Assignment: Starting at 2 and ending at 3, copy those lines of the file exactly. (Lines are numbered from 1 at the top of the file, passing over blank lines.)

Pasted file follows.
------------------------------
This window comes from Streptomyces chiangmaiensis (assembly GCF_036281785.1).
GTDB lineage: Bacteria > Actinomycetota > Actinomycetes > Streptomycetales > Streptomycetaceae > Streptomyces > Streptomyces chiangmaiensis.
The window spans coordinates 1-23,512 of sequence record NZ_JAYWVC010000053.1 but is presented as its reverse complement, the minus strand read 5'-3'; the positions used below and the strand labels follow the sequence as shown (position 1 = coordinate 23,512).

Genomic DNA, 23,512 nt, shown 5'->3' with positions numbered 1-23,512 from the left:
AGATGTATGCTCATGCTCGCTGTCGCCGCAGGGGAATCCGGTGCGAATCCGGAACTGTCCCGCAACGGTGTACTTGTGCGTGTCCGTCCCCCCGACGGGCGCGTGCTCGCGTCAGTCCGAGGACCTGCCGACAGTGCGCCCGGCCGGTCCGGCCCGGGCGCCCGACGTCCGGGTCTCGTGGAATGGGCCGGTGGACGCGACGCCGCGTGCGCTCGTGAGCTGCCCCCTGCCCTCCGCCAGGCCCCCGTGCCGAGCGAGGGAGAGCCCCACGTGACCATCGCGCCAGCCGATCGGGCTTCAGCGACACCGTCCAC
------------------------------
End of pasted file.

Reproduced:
GTDB lineage: Bacteria > Actinomycetota > Actinomycetes > Streptomycetales > Streptomycetaceae > Streptomyces > Streptomyces chiangmaiensis.
The window spans coordinates 1-23,512 of sequence record NZ_JAYWVC010000053.1 but is presented as its reverse complement, the minus strand read 5'-3'; the positions used below and the strand labels follow the sequence as shown (position 1 = coordinate 23,512).